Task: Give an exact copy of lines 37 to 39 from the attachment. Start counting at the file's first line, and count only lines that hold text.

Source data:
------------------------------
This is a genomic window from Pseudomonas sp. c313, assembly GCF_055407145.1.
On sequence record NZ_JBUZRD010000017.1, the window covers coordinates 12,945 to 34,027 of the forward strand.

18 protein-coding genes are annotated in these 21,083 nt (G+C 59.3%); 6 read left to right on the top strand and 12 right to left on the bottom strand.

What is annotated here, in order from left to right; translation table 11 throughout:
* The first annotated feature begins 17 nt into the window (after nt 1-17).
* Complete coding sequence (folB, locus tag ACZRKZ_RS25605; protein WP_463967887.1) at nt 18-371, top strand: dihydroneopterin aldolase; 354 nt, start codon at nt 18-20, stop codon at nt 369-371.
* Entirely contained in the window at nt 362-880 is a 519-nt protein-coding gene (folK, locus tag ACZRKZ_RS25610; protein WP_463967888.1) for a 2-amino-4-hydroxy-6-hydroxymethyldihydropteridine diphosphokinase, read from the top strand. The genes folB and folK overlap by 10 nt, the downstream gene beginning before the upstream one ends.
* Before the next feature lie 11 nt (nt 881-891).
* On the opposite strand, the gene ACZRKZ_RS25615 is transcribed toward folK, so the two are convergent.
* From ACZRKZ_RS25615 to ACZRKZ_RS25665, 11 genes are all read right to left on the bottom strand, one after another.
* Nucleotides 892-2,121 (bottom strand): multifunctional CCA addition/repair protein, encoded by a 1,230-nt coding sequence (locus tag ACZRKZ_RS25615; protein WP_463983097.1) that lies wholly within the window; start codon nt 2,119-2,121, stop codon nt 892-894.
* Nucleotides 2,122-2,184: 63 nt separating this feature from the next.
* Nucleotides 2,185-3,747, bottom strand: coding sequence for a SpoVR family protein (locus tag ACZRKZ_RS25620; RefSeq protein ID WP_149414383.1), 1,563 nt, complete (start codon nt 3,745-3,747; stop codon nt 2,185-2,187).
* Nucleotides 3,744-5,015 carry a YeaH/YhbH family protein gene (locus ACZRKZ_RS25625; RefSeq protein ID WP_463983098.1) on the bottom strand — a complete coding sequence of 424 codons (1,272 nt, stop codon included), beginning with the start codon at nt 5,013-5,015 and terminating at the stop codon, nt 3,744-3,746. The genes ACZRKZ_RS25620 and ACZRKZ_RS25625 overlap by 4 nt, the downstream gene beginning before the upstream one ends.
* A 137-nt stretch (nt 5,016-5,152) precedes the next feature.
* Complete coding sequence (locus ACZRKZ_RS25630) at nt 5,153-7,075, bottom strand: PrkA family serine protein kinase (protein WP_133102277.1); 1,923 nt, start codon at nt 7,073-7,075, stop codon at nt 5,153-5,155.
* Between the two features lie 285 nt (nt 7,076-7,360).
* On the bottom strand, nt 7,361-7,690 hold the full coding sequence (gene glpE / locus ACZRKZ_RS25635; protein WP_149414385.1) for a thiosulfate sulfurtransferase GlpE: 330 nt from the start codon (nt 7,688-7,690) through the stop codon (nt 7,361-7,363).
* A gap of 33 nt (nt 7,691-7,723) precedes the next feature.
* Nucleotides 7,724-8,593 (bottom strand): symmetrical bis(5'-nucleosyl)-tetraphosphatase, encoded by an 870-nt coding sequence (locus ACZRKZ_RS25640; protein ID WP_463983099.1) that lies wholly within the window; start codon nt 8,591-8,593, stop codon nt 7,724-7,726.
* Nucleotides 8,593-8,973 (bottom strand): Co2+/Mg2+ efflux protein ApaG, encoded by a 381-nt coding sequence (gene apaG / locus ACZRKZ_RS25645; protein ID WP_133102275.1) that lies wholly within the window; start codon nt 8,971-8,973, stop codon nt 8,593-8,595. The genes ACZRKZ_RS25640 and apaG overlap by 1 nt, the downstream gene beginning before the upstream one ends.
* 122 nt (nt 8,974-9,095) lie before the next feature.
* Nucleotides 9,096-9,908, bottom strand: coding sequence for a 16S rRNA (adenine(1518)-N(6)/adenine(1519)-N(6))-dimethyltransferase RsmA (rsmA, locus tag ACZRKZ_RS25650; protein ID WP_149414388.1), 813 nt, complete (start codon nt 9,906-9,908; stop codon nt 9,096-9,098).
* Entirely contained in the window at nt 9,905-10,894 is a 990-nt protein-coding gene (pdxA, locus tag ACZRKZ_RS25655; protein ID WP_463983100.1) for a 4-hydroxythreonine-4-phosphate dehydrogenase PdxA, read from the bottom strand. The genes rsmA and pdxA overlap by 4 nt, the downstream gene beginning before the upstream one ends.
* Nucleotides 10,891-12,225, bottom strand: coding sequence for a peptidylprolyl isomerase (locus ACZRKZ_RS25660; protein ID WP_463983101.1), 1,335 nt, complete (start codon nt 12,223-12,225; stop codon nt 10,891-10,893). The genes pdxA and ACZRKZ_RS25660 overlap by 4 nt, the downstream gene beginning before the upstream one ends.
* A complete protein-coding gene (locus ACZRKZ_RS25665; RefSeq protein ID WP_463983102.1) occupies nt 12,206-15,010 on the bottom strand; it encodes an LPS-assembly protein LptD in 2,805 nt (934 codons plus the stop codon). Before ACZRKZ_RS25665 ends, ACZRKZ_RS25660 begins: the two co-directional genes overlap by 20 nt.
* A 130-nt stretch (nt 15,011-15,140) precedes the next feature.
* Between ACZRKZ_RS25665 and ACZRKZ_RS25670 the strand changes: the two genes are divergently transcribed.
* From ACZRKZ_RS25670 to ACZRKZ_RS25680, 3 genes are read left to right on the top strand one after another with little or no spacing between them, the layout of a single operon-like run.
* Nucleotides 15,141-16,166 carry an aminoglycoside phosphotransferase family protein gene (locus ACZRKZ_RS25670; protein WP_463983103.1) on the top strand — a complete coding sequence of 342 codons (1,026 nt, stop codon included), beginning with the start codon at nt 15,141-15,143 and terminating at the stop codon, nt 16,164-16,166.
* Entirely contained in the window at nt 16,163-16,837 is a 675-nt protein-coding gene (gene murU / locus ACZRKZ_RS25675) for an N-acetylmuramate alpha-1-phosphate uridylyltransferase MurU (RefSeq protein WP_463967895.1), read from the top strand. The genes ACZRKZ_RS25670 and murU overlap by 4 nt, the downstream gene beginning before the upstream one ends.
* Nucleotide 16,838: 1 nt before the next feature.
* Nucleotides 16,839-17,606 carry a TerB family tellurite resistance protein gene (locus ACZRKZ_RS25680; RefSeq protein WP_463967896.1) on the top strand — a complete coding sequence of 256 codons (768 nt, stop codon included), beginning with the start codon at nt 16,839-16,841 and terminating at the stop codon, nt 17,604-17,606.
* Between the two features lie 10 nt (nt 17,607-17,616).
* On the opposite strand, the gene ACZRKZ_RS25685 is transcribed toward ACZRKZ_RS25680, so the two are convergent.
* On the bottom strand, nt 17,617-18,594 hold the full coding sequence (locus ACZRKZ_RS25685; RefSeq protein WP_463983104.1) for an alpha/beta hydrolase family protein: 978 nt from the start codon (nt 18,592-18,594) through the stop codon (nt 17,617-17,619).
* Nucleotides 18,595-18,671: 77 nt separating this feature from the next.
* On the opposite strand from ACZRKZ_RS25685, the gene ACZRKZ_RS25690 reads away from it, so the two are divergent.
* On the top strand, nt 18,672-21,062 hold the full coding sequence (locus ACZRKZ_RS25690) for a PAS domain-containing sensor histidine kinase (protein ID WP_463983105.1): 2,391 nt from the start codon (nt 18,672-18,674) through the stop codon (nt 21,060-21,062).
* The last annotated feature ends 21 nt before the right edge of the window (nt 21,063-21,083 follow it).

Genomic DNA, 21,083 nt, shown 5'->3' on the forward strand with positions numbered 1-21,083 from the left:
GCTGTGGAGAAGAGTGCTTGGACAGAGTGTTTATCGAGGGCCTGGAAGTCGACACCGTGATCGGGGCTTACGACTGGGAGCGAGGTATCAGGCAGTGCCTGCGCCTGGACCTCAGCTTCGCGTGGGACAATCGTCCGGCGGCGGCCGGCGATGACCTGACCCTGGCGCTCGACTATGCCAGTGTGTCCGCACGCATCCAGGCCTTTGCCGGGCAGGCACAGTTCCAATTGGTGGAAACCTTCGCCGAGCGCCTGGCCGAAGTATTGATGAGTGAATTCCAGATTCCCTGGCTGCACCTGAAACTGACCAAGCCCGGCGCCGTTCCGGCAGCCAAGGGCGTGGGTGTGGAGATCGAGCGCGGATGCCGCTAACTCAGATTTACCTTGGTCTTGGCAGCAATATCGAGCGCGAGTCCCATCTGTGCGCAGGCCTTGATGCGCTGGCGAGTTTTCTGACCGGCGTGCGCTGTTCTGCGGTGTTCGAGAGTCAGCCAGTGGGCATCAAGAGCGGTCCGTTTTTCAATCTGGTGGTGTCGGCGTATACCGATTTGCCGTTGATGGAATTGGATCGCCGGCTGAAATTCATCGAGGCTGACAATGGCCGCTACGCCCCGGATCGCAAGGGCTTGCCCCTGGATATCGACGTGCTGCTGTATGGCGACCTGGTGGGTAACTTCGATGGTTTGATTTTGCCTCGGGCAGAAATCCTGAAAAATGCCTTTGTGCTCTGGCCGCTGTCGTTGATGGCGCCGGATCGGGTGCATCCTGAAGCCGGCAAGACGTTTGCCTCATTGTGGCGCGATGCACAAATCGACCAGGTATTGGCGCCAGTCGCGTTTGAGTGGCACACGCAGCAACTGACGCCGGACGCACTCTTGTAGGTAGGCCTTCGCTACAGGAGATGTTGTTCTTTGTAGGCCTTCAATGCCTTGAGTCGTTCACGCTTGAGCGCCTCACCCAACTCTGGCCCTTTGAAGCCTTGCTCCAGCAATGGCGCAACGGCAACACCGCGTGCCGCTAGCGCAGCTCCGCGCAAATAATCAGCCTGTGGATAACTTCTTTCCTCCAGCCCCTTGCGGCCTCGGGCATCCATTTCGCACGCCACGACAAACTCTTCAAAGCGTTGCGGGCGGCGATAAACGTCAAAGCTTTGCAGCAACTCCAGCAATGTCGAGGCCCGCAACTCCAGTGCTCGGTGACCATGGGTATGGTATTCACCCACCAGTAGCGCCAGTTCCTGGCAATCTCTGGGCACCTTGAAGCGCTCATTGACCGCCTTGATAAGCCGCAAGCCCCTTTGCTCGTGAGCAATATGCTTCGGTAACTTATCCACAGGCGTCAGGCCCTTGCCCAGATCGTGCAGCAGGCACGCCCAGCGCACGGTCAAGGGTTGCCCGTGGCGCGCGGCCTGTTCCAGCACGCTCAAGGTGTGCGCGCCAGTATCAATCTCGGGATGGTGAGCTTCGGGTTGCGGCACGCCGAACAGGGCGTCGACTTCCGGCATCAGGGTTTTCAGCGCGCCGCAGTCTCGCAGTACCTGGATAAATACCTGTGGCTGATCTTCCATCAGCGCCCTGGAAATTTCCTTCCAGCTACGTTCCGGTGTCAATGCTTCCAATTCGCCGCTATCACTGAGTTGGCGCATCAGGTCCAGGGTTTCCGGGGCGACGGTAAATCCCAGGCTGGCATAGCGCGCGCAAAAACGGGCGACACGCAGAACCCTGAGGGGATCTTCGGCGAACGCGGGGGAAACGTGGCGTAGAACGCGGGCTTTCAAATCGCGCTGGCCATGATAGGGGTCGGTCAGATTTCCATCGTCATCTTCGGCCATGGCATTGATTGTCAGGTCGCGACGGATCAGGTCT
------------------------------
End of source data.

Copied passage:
* Nucleotides 18,595-18,671: 77 nt separating this feature from the next.
* On the opposite strand from ACZRKZ_RS25685, the gene ACZRKZ_RS25690 reads away from it, so the two are divergent.
* On the top strand, nt 18,672-21,062 hold the full coding sequence (locus ACZRKZ_RS25690) for a PAS domain-containing sensor histidine kinase (protein ID WP_463983105.1): 2,391 nt from the start codon (nt 18,672-18,674) through the stop codon (nt 21,060-21,062).